But Nhlapo distinguished himself as a student leader on many level: he was also Gauteng treasurer for the Provincial Executive of the South African Students Congress.

Today at Absa, his full-time job is to provide business advice and insight relating to human capital and to help organisations transform to become better corporate citizens, alive to the realities of the country and the continent.

“My role ensures that business leadership makes sound decisions based on behavioural and organisational science, and helps create an environment conducive for people to develop and for their careers to flourish,” he says.

Nhlapo also serves as the founding chairperson of Black Orange Kairos, a non-profit organisation that responds to immediate challenges caused by poverty and unforeseen tragedies. Its work includes giving school uniforms and material to pupils and responding to disasters such as shack fires.

“We have reached over 1 000 people through this kind of work,” Nhlapo says, explaining that the specific goals of Black Orange Kairos are to contribute to changing the economic situation so that Black people own the production of what they consume and benefit from the wealth of the country.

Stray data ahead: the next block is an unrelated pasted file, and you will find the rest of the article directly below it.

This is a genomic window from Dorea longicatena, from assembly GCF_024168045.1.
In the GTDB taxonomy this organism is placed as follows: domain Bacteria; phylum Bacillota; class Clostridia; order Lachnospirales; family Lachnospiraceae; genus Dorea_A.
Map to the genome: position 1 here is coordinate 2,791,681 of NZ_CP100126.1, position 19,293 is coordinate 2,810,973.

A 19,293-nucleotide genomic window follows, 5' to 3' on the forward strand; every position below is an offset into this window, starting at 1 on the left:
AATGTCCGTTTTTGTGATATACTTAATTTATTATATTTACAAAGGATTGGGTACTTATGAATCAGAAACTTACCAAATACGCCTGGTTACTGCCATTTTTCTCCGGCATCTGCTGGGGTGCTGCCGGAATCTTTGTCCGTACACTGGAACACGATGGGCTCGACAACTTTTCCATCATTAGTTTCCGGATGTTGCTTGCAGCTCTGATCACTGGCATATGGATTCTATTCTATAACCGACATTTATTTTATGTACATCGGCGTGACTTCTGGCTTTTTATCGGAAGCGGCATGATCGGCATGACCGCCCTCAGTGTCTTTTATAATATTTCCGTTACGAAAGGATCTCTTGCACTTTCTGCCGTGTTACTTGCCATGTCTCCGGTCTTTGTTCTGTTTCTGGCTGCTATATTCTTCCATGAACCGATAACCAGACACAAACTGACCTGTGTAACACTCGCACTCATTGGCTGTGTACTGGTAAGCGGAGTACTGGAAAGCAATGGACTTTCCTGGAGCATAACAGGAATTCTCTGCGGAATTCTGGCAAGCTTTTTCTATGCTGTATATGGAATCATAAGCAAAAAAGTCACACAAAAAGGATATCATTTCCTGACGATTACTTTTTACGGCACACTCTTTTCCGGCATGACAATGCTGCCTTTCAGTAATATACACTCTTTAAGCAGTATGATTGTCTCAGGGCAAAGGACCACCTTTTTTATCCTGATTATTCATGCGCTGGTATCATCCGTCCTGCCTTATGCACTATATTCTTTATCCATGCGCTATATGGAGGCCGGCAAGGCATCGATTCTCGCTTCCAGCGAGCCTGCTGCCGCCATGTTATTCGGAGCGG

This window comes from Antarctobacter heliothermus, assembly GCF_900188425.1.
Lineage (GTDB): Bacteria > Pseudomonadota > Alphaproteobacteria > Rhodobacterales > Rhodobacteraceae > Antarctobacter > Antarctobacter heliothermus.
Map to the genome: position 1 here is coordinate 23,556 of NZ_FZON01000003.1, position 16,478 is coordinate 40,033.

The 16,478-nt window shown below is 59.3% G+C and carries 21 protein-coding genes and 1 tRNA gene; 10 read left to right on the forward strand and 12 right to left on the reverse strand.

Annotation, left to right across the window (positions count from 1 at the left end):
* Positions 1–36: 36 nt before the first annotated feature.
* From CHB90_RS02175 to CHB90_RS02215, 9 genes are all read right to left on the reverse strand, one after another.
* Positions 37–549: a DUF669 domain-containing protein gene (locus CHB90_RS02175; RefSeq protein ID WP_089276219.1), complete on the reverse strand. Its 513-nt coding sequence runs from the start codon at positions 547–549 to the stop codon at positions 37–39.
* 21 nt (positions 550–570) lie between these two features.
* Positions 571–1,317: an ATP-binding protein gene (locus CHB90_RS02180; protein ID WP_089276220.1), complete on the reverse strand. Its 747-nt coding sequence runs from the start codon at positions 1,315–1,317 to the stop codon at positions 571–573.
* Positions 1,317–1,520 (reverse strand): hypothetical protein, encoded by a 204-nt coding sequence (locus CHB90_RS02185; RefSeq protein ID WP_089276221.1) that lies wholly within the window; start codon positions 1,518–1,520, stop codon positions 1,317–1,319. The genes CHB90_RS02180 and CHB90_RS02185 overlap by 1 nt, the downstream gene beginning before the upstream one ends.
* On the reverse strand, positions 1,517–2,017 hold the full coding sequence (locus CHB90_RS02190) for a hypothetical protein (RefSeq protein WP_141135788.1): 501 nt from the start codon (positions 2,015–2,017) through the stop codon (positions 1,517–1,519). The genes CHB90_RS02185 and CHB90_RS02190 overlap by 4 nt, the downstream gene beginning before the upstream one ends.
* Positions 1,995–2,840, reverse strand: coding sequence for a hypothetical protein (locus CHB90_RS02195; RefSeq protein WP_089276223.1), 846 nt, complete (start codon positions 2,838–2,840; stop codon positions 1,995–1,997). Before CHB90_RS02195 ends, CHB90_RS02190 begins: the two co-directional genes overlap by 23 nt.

Nhlapo, who has a masters in organizational psychology, is passionate about wanting to see the elimination of historical student debt for the multitudes who dropped out because of their inability to pay their fees.

“They are either unemployed or in jobs that do not use their full potential. The successes of #FeesMustFall did not touch this group of people,” he says.

An active member of the ANC, Nhlapo enjoys provoking public discourse on matters of national importance by writing opinion pieces for publications including City Press and Eyewitness News, primarily on issues involving the youth, gender equality and poverty. – Lesley Stones

Twitter: @Bafana_Nhlapo

Mokgobi Ramushu (32)

Mokgobi Ramushu (32)

Director of Civil and Structural Engineering, National Department of Public Works

Making sure that all civil and structural engineering services provided by the government nationwide meet acceptable standards and provide value for money is a huge responsibility. That’s the job of Mokgobi Ramushu, the director of civil and structural engineering services in the construction project management division of the National Department of Public Works.

Ramushu grew up in rural Limpopo, and studied civil engineering because he loved the sciences and wanted a career that would directly improve the lives of people around him.

He began as a design and research engineer with the South African Nuclear Energy Corporation. Then he joined Sasol Synfuels as a plant support engineer and later became an engineering discipline lead.

In 2016 he joined the office of the auditor-general as a manager responsible for technical audits throughout the government.

A big motivator for his switch to the public sector was his desire to demographically transform the sector by training and mentoring young Black professionals, and to attract the appropriate skills to improve the technical capacity in government departments. It’s an enormous task, he says, but he’s determined to succeed.